No, you don’t have that right

How many of you have been told “Oh, we are having this conversation” or heard “how dare you” recently? Every day I see a post, see a video, or just hear someone near me utterly shocked that someone wouldn’t do what they want them to. I’m sure you’ve seen me say it, or just guessed, but the vast majority of my work experience in the last 26 years is in customer service of some sort, and TRUST ME, even in 1992, the world was barreling toward what we have today. Imagine the following scenarios/conversations and see if you can guess how they ended:

1 – Hotel front desk receives a call about a drunk causing trouble in the hotel bar from the off duty law enforcement officer providing convention security. Agent confirms the drunk is a guest, so the cop just takes the drunk to their room to sleep it off rather than ticket/arrest them. Next morning, this guest assaults the front desk when told they will not give the cop’s name, then it’s found the guest destroyed over $2000 worth of property in the room.

2 – Support rep receives a report of an error, must ask for the error 10 times before they’re told what the error is. They advise the customer it will take a few minutes to research, during which the customer repeats, almost without stopping to breathe, “I need an answer, why aren’t you helping me, what are you doing, I need this fixed, you’re just stalling, I’m going to report you” and more. After about 5 minutes, the agent states they have found the cause and gives step by step, literally mouse click by mouse click, instructions on how to resolve the issue. The customer then repeats, more than 10 times, “but I need this fixed” until the agent says, (verbatim) “I am sorry if I was not clear, but I have tested this and I am just not allowed to edit your data, you just need to use the steps I gave above and it will fix your issue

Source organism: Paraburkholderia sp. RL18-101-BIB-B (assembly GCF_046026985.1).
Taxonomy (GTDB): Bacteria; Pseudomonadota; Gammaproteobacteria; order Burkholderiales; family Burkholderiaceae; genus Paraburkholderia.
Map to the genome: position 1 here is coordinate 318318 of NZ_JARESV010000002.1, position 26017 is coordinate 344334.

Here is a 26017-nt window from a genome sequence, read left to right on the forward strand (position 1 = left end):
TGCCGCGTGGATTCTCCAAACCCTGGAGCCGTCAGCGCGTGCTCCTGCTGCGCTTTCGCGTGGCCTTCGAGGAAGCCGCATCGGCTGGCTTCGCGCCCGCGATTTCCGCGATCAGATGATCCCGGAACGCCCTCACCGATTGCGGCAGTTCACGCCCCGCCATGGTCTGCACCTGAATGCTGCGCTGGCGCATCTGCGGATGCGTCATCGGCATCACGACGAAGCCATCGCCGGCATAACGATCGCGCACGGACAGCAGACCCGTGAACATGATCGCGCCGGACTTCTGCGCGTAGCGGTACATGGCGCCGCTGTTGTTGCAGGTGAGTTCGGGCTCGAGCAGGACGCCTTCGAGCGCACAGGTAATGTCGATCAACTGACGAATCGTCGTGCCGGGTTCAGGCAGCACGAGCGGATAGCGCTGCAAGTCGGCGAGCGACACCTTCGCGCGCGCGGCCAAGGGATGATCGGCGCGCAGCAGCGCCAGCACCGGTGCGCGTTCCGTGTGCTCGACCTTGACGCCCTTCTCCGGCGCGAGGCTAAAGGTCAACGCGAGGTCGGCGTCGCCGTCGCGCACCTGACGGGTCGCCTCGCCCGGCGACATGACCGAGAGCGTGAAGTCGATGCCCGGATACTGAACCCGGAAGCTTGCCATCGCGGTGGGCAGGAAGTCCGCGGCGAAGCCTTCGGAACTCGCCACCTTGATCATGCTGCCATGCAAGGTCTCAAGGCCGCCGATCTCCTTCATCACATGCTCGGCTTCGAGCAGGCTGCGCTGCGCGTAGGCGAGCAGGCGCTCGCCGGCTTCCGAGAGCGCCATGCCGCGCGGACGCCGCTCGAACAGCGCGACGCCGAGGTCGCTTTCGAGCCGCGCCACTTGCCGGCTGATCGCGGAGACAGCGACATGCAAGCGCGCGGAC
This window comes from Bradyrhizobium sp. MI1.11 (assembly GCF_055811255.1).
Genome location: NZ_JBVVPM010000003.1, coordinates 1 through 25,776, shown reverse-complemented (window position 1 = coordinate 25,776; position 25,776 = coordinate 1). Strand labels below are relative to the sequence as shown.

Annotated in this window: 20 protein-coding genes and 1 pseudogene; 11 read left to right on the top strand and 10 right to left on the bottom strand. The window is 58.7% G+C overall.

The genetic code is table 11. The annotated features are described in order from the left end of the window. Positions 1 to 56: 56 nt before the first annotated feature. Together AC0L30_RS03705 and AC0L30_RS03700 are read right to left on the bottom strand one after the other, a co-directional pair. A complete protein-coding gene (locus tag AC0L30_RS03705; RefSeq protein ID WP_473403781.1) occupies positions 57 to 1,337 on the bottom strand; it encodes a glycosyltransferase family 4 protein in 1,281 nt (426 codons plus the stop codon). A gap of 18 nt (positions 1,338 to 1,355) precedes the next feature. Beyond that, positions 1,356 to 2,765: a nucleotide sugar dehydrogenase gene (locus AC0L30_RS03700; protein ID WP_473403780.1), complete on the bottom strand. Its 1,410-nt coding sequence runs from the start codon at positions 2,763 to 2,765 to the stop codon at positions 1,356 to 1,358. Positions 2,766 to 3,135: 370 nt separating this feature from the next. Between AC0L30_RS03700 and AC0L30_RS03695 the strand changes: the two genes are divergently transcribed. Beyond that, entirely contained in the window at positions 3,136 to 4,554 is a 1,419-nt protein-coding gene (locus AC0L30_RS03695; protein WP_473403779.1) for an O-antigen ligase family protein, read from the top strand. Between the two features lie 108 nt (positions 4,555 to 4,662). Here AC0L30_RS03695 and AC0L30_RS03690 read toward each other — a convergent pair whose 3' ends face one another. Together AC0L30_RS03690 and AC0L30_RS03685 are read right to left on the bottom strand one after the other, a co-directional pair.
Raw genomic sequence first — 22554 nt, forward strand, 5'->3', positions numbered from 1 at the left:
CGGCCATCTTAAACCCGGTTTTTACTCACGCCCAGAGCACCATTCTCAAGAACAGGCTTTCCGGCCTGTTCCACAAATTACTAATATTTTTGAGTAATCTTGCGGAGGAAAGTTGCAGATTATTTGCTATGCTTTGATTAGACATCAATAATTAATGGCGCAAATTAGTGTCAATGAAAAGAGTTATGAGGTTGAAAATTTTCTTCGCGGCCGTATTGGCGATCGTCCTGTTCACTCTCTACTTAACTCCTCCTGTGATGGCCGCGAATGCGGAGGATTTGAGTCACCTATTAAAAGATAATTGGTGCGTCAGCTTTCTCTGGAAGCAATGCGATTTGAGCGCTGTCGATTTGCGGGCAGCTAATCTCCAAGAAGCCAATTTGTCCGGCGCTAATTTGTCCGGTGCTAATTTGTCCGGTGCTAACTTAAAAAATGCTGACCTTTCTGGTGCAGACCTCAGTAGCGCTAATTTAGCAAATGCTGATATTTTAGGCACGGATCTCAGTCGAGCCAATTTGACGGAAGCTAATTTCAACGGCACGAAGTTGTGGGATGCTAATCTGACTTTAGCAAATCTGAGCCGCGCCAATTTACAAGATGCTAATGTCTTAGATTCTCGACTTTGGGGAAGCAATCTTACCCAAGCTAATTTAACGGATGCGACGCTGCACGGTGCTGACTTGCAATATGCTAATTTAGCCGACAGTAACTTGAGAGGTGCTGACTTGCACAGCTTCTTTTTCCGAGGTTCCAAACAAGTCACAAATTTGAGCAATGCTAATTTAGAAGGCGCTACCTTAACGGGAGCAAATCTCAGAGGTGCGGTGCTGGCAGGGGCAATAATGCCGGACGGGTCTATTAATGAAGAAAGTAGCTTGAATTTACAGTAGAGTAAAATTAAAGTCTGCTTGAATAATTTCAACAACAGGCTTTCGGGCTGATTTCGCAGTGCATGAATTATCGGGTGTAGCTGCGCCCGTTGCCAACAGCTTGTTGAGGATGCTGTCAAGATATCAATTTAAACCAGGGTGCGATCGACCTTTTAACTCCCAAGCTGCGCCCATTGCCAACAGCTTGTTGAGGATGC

3 – Waiter takes food to a table, and is told that it’s not correct. The waiter asks what isn’t correct, only to be told “You know damn well what isn’t correct, now fix it.” Waiter is flustered as it’s not their table, so they didn’t take the order, they just delivered the food, and the manager can see this and comes over. Guest again say “this idiot knows good and damn well what he screwed up and won’t fix it.” The Manager, angrily, states that the waiter standing there red faced did not take their order, but rather a young woman, who is a foot shorter and blonde, did, so they should apologize or leave.

So, what do you think the responses were to each of these?

1 – The drunk actually sued the hotel for “allowing him to be beaten up” then tried to say he didn’t agree to video from security cameras being shown in court. The judge overruled his objection, and he lost.

2 – Customer complained about “rude” rep, only to demand the CEO of the company when told “I’ve listened to the call and you had to be asked multiple times for the error, you then berated the agent as they were testing, which they told you would take a few minutes, you then ignored direct instructions on how to resolve your issue.” That manager then advised the agent to hang up on that person if they get them again.

3 – Waiter was reported for racism, and HR actually sided with the guest saying “you could have explained you didn’t take their order a bit more gently” and didn’t understand when asked “how is saying, I’m very sorry, but I wasn’t the server that took your order, I’ll be happy to fix any issues you can point out.”

So, can you still say, for certain, we aren’t headed for a society where just breathing within 100 yards of someone can offend them and get you arrested, or shot?

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